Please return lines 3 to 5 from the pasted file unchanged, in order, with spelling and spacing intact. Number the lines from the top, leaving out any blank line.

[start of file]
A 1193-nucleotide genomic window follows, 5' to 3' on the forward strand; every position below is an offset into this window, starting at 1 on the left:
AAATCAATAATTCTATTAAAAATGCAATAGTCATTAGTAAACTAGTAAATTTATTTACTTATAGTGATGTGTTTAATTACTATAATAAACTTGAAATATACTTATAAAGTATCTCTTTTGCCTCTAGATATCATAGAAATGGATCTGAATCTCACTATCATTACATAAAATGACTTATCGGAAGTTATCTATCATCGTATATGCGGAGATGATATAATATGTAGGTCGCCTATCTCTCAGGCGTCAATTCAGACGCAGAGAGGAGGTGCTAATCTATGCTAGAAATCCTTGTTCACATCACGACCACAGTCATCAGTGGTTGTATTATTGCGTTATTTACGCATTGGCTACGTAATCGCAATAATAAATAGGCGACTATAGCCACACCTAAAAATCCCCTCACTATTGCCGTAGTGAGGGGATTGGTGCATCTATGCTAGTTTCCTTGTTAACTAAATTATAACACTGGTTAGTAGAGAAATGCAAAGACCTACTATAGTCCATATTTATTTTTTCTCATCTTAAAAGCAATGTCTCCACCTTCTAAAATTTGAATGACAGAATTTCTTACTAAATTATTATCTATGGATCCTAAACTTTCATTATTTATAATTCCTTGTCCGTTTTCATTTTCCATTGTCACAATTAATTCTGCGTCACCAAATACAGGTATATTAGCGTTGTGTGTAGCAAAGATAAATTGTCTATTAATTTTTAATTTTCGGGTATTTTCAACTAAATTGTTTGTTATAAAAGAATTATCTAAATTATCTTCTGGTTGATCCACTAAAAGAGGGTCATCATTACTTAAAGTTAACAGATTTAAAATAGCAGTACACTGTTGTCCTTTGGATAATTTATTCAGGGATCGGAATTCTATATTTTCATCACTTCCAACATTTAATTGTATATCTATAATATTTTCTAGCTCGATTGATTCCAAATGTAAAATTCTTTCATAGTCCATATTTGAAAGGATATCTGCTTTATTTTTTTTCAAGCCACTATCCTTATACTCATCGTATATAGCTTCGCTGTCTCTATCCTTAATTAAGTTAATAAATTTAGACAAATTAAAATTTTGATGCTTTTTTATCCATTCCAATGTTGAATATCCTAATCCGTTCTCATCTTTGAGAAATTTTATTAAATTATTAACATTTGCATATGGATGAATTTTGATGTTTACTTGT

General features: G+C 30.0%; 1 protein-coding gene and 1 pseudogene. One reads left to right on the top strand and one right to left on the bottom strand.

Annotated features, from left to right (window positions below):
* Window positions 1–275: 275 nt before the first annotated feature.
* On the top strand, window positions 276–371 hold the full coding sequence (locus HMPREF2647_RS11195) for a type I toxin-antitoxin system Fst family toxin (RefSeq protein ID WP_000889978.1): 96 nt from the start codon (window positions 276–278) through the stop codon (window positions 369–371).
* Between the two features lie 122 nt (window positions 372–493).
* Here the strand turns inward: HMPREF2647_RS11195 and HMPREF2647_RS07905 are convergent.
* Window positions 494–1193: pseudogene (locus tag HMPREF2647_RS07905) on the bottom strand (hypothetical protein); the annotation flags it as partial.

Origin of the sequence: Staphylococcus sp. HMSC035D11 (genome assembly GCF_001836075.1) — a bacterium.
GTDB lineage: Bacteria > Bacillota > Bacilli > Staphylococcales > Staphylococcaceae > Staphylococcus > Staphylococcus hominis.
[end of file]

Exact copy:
General features: G+C 30.0%; 1 protein-coding gene and 1 pseudogene. One reads left to right on the top strand and one right to left on the bottom strand.

Annotated features, from left to right (window positions below):
* Window positions 1–275: 275 nt before the first annotated feature.